Tangible Testimonies


Consider the many gifts and blessings our Heavenly Father and Jesus Christ have given us. By recognizing our gifts and the blessings in our lives, we show reverence for God and strengthen our individual testimonies. Sharing our testimonies, however, isn’t limited to words. Our faith can be expressed in the notes of a hymn, the shaping of clay, or the strokes of a paintbrush.

Walking into the exhibit of the Eighth International Art Competition is like walking into a testimony meeting of colors and shapes from 44 countries. In Doctrine and Covenants 115:5 we read, “Arise and shine forth, that thy light may be a standard for the nations,” and the work of these Latter-day Saint artists is doing just that.

This triennial contest’s entries include paintings and handcrafted designs that reflect the theme, “Remembering the Great Things of God.” Our earthly home, the restored gospel, and the precious Atonement of our Savior are some of the subjects the artists have magnified. Out of 1,089 submissions, nearly 200 were selected, including 20 merit awards and 18 purchase awards. The exhibit will be open to the public in the Conference Center in Salt Lake City, Utah, until October 11, 2009. It offers a chance to be spiritually strengthened by these tangible testimonies.

The exhibit can also be seen online by following the links at www.lds.org/churchhistory/museum.

Whereas I Was Blind, Now I See(click to view larger)

Far right: “Whereas I Was Blind, Now I See” (John 9:25), by Tyson Snow, Oil on canvas.

Brother Snow says, “I wanted to express the lasting effect of being touched by Christ in some way.”

Windows of Heaven(click to view larger)

Below: Windows of Heaven, by Emily McPhie, Oil on canvas, Purchase Award.

“Looking at my little girl took my breath away and brought tears to my eyes. It was as if the windows of heaven opened through her eyes and poured out love and light,” says Sister McPhie.

Resurrection(click to view larger)

Left: Resurrection, by Ruth Bradfield, Ceramic.

“I am the resurrection, and the life: he that believeth in me, though he were dead, yet shall he live” (John 11:25).

No Greater Love(click to view larger)

Above: No Greater Love, by Gregory K. Olsen, Oil on linen.

“Somehow, Jesus took upon Himself all of the suffering and frailties of the entire human race,” Brother Olsen says. “The Atonement was an act of infinite transcendent love for each one of us. This act stands as the most glorious event of all time!”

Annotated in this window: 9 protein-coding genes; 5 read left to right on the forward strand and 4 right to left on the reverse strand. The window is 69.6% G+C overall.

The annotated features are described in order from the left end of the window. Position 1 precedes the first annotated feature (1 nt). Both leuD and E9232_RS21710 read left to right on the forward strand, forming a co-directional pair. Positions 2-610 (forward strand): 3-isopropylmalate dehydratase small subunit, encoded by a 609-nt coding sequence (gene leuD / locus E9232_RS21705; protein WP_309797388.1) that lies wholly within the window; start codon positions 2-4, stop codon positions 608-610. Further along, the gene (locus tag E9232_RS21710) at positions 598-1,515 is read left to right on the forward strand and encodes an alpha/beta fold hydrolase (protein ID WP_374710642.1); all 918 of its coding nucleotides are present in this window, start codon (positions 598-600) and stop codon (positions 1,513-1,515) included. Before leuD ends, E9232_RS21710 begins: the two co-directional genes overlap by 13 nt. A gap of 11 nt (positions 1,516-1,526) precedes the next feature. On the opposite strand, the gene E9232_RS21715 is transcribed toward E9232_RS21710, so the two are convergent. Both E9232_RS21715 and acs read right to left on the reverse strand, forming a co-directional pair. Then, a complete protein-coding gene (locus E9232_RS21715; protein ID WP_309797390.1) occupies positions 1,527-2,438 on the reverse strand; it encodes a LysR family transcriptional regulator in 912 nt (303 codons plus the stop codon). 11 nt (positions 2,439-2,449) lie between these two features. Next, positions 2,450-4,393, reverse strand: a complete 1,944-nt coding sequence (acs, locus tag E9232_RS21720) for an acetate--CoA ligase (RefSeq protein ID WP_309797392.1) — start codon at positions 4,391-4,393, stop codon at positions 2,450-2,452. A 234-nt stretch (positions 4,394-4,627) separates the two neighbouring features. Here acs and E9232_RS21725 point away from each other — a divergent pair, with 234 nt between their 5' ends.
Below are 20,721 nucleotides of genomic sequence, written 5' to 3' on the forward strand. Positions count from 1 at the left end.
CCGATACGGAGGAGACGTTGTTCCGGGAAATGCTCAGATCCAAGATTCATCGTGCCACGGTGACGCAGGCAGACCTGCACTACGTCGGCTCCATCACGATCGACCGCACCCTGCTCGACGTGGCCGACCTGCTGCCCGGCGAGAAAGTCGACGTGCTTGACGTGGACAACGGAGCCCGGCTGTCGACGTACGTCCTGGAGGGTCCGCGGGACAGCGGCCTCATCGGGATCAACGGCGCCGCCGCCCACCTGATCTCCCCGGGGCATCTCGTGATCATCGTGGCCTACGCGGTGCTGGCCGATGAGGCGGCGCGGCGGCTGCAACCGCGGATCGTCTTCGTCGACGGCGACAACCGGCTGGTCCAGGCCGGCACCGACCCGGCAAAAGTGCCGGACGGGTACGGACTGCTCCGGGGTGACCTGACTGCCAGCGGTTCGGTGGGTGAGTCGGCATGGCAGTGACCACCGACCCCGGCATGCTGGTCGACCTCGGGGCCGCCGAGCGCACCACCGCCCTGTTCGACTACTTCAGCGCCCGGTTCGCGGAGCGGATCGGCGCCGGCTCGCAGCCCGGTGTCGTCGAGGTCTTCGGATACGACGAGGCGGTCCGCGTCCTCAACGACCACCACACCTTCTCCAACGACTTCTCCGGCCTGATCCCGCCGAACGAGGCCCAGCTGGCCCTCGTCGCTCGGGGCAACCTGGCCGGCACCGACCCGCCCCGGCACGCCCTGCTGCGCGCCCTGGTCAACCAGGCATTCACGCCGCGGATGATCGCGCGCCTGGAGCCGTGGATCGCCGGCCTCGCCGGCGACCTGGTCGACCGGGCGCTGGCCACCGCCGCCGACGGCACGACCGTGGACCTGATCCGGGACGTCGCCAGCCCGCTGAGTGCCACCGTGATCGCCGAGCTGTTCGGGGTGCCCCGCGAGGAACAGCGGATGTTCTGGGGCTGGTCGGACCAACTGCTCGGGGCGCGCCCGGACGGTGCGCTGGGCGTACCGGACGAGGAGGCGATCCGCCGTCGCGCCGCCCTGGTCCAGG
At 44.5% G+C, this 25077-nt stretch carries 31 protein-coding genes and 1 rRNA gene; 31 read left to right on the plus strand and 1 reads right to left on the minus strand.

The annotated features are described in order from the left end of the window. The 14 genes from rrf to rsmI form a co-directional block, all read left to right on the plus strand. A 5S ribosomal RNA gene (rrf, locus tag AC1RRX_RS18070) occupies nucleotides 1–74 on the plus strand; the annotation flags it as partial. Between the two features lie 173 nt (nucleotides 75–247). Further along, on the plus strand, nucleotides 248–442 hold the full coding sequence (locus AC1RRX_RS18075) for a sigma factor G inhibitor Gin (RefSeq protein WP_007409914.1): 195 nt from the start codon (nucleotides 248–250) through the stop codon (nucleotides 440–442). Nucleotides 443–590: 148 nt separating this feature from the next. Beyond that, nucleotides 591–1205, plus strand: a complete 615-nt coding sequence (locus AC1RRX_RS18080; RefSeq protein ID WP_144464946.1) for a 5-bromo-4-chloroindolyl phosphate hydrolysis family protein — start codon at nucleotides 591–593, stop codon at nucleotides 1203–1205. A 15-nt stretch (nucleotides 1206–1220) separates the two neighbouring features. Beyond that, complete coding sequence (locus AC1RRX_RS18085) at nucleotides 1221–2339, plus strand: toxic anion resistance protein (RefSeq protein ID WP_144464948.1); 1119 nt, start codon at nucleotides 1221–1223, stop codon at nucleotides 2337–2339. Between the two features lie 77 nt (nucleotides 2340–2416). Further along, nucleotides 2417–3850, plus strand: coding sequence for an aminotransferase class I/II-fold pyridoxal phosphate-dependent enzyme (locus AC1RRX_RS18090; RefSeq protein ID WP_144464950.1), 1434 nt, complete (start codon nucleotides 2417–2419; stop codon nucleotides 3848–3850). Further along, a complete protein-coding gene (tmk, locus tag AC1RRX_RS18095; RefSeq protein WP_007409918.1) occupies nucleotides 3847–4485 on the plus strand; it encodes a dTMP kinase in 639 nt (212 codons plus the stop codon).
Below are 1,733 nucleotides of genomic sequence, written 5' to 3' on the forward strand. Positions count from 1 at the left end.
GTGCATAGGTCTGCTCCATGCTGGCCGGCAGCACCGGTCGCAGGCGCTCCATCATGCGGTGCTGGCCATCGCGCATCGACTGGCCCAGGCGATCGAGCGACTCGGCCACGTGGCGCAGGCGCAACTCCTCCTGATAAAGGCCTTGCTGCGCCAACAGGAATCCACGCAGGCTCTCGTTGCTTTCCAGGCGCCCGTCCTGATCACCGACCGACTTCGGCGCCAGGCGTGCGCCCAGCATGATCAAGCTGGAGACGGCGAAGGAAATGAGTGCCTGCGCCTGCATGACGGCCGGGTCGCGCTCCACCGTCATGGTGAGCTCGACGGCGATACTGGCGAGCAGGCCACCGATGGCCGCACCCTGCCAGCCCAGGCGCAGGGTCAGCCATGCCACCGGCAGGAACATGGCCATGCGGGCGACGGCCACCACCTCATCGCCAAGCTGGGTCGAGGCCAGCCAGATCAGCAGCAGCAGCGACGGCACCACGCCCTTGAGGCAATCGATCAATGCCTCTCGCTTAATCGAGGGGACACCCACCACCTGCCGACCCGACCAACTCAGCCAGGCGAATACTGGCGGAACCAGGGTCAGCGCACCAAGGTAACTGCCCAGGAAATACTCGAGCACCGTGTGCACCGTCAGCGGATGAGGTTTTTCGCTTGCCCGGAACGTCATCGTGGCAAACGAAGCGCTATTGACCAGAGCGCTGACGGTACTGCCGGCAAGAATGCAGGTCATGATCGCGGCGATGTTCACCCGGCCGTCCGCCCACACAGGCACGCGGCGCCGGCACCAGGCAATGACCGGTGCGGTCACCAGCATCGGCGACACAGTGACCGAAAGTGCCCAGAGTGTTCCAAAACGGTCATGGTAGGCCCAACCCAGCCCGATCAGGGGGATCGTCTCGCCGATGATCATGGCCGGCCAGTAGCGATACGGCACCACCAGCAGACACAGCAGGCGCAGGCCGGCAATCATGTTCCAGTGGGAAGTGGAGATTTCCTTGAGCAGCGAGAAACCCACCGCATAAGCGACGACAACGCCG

Her Sins Are Forgiven, for She Loved Much(click to view larger)

Right: “Her Sins Are Forgiven, for She Loved Much” (Luke 7:47), by Robert Cushing, Oil painting.

Brother Cushing says, “The woman’s faith and repentance led her to seek the Lord’s forgiveness. Through the Lord’s redeeming love, hope was born in her.”

The Hundredth Sheep(click to view larger)

Left: The Hundredth Sheep, by Claudemir Bonfim, Oil on canvas.

“What man of you, having an hundred sheep, if he lose one of them, doth not leave the ninety and nine and go into the wilderness after that which is lost, until he find it?” (Joseph Smith Translation, Luke 15:4).

King of Kings(click to view larger)

Left: King of Kings (Pilate’s Lament), by Benjamin McPherson, Oil on canvas.

“Then Pilate therefore took Jesus, and scourged him. … And saith … Behold, I bring him forth to you, that ye may know that I find no fault in him” (John 19:1, 4).

The Greatest in the Kingdom(click to view larger)

Above: The Greatest in the Kingdom, by J. Kirk Richards, Oil on canvas, Merit Award.

“And there was also a strife among them, which of them should be accounted the greatest. … But he that is greatest among you, let him be as the younger; and he that is chief, as he that doth serve” (Luke 22:24, 26).

Tree of Life II(click to view larger)

Left: Tree of Life II, by Carol Byington Johnson, Quilted fabric.

Sister Johnson says, “My artwork depicts the love of God as described in 1 Nephi 11:25, where the tree of life is described as a representation of the love of God.”

The Child(click to view larger)

Below: The Child, by Kathleen Bateman Peterson, Oil painting, Merit Award.

Of her work, Sister Peterson says, “This is a painting about God’s greatest gift to us—life itself.”

We Thank Thee, O God, for Our Prophets(click to view larger)

Right: We Thank Thee, O God, for Our Prophets, by Aldo Alejandro del Bosque Hernandez, Wood and mosaic sculpture.

“In this work,” says the artist, “the radio chassis represents the love and devotion of President Gordon B. Hinckley and the work he did to advance the Church through the media.”

I Returned to My Father in the Fields(click to view larger)

Right: “I Returned to My Father in the Fields” (Joseph Smith—History 1:50), by Howard Post, Oil painting.

“After recovering from the effects of the four appearances of Moroni,” says Brother Post, “Joseph recounted his experience to his father.”

Lehi’s Dream(click to view larger)

Above: Lehi’s Dream, by Larry Ogan, Oil on wood.

Brother Ogan says, “Lehi tasted the fruit of the tree and was filled with the gospel of Jesus Christ. … Eternal life was now within his reach.”

Steady Course(click to view larger)

Right: Steady Course (see 1 Nephi 8), by Jon Helaman Saline, Carved silver maple wood.

Of his work, Brother Saline says, “This platter is a representation of Lehi’s dream and the freedom each of us has to take hold of the iron rod or to let go and become lost in unknown paths.”

Along the bottom of pages 41–45, you will see small details of a sampling of images from the art competition. For the complete catalog of images, go online and follow the links at www.lds.org/churchhistory/museum.